Fully Automated Postcapitalist Visions
- Oct 30 2019
- Mohammad Al-HasaniAl-Hasani studied Politics and Law in Göttingen, Germany before working for a number of international organizations, as a consultant in Berlin, New York and Zurich. He is now working for Vice Versa Art Books in Berlin.
We have all the necessary means and recipes to enter a digitized age of automation that distributes all available resources fairly and manages human life sustainably for the planet. This is a simple fact. You could receive all the education you desire throughout your life. You could rear cattle in the evening - if you so desire. And be a critic after dinner - if you so desire. If you like, you could also stay hooked to the Matrix. Or roam an untouched piece of nature. Which - of course! - we’ll have plenty of, because we will have learned to host most of humanity in a relatively small number of mega-hubs.
What's missing is one crucial puzzle piece: collective will. If we want to combat climate change effectively, the world needs to employ an effort tantamount to WWII. If we wanted to manifest what a recently published and similarly named manifesto, dubbed Fully Automated Luxury Communism - everything needs to change fundamentally. And this is where it's at.
While modern means made marvels employing disruptive approaches - in tech, in consumerism, wherever it didn’t undermine capitalism-- we have yet to formulate what that phenomenon holds for our body politick. Instead we continue to cling to linear (speak: outdated) methods of collective will formation and mobilization while we face an ever-increasingly non-linear environment that necessitates non-linear approaches. We’re left with the feeling that our political methods are broken. At least that’s true for Western Europe. China has disrupted their autocratically ruled society with a social-credit-scheme to gain further control and the US has handed power over to a manic, destructive clown that uses hate to disrupt (his own fears).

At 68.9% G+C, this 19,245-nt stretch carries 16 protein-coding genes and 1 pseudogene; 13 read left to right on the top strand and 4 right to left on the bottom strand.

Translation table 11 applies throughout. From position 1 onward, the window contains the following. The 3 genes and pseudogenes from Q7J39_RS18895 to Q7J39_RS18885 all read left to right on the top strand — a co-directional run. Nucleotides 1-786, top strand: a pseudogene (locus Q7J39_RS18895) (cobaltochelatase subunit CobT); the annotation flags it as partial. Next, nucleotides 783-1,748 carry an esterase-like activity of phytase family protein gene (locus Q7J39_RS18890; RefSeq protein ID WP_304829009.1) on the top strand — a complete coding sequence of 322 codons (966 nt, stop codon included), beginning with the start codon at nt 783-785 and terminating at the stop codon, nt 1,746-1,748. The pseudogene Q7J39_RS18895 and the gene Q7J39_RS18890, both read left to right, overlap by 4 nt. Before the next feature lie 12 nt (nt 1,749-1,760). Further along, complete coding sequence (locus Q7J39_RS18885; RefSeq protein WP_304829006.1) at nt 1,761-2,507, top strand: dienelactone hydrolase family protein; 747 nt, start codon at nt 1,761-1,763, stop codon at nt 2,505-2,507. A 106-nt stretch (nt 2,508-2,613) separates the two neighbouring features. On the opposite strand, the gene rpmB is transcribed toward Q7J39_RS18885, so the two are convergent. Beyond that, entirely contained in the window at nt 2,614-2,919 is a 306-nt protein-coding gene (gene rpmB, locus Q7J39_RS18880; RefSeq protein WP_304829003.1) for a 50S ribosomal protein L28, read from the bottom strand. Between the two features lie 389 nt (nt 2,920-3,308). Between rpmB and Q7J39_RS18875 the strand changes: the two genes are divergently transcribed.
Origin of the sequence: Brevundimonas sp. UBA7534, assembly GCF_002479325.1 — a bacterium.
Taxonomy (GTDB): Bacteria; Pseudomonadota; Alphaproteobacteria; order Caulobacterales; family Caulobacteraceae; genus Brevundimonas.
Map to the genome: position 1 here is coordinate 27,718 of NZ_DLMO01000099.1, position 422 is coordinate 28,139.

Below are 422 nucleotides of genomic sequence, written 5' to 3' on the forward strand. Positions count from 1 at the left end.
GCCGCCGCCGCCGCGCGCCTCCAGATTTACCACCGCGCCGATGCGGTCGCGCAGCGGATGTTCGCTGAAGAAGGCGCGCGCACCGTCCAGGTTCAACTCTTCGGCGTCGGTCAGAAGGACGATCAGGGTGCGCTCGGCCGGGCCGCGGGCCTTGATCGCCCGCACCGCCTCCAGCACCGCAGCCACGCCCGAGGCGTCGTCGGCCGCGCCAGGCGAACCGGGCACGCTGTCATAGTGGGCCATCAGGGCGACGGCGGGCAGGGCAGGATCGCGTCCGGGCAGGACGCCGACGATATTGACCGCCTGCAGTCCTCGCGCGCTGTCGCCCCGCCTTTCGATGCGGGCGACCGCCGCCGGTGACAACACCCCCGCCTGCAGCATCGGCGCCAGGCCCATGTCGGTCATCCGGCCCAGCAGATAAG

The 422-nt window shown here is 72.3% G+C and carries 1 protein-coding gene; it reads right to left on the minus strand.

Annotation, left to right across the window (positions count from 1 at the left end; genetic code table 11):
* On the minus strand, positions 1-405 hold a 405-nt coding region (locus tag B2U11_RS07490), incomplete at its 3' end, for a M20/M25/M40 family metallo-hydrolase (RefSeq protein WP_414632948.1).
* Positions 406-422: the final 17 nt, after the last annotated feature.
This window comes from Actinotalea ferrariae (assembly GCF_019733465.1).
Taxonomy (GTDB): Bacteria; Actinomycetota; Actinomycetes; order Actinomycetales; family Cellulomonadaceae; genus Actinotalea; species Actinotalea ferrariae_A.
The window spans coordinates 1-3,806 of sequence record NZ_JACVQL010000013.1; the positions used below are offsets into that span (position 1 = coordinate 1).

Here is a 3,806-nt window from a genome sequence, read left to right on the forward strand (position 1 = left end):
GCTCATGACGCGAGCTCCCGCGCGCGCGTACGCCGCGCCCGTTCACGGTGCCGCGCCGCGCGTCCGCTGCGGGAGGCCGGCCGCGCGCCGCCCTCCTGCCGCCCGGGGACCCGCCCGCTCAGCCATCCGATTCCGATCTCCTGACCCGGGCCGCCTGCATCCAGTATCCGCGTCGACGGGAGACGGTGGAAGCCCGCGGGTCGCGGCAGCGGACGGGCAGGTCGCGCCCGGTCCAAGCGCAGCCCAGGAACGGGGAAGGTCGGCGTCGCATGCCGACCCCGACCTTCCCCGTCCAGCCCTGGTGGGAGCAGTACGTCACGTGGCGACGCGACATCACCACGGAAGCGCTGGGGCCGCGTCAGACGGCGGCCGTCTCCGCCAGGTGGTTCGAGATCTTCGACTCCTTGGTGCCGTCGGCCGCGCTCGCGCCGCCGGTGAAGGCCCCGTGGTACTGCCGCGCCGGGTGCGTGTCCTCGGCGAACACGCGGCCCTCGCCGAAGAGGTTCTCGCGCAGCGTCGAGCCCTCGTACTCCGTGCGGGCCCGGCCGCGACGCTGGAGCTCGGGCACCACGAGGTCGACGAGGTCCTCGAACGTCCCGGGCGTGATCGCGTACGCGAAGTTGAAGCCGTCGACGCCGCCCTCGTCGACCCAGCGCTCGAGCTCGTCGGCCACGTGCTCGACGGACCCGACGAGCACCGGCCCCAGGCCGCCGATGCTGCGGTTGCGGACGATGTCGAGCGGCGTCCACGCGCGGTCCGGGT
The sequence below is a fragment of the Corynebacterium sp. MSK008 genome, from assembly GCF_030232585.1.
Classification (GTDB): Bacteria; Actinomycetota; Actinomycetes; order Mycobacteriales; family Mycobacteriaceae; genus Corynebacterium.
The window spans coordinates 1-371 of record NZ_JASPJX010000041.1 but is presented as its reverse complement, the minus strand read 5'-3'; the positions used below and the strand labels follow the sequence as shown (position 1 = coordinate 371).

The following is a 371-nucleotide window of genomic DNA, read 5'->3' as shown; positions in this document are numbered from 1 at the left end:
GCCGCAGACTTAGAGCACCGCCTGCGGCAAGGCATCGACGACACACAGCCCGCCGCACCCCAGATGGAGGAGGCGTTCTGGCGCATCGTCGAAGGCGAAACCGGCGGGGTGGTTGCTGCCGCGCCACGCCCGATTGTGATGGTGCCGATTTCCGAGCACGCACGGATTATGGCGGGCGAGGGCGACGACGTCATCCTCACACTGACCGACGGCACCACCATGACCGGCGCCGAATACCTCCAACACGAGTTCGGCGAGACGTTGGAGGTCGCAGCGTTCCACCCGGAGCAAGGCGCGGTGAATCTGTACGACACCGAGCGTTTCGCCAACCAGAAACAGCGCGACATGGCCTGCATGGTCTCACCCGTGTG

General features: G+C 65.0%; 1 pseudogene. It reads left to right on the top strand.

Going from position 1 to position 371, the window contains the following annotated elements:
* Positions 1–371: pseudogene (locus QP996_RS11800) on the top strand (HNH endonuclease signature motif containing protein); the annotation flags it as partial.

For that kind of organized political will, we need compelling visions. And we seem to have been stripped so bare of them. Y2K, 9/11, the financial crisis and climate change have formed a global mindset of the cataclysm - a state of collective shock that has paralyzed us for the past twenty years. It has blocked us from formulating meaningful visions of a better future. “The most pressing crisis [...] is an absence of collective imagination,” writes Aaron Bastani, author of the aforementioned manifesto. The possibilities are there.
Not just for the industrialized West - also for those three to four billion people, we somehow feel we can continually afford to condemn to living conditions of 2000 years ago: no clean water, no sanitation, no electricity or modern means of communication and expression. What is this hubris of thinking we could do without their intellectual and creative capacities? We speak of the one-percent-class in economic terms, but we don’t see the one percent privileged with opportunities of self-expression above all others.
‘Postcapitalism’ - another recently published book by Paul Mason explains that the end of capitalism has already begun and is inevitable. It further explores what will happen if we don’t organize collectively towards a post-capitalist society. The nascence of the internet has spurred - like a virus! - a bottom-up evolution in which everybody eventually will reconfigure to our current rendition of modernity. Information and ideas - as the critical resource of our times - are unlike any other we’ve seen so far. They are truly abundant and thereby escape or undermine the capitalist market cycles that have been setting the pace for just everything. If left unaddressed by our societies, this looming transition will be unpredictably painful.
In this frenzy, a previously unknown voice stands out. During the last Democratic Party presidential debates, Marianne Williamson described the ‘dark, psychic force of collectivized hatred’ that Donald Trump understands to unleash in his quest of destructive, political madness. What he proves to his supporters, is that he can break the chains of a system, of which they believe it has disadvantaged them more than others. Every day of fire is a good day, in their books. If this kind of hate has been recognized as a disruptive instrument of modern politics, why haven’t we begun to use love, empathy and compassion to respond to the new non-linear presets? According to Wilson, clever policies are not enough.
“Value does not derive from labour; it derives from self-expression. Everything we do to help people express themselves at a higher level puts value into the economy”, reads a recent tweet from Williamson clairvoyantly. It somehow sounds right. The evermore fundamental impact of the internet will unfold, with or without our vision. You’ve probably already begun redoing the seams of your life to this postcapitalist rhythm anyways. Whatever the name-sake of our current crisis will be (see Age of Anger by Pankaj Mishra), we will hopefully look back one day and feel that we were all caught in a global depression (of an emotional kind, not economical). Don’t we deserve a system that allows for some peace of mind. Or when have you felt balanced lately?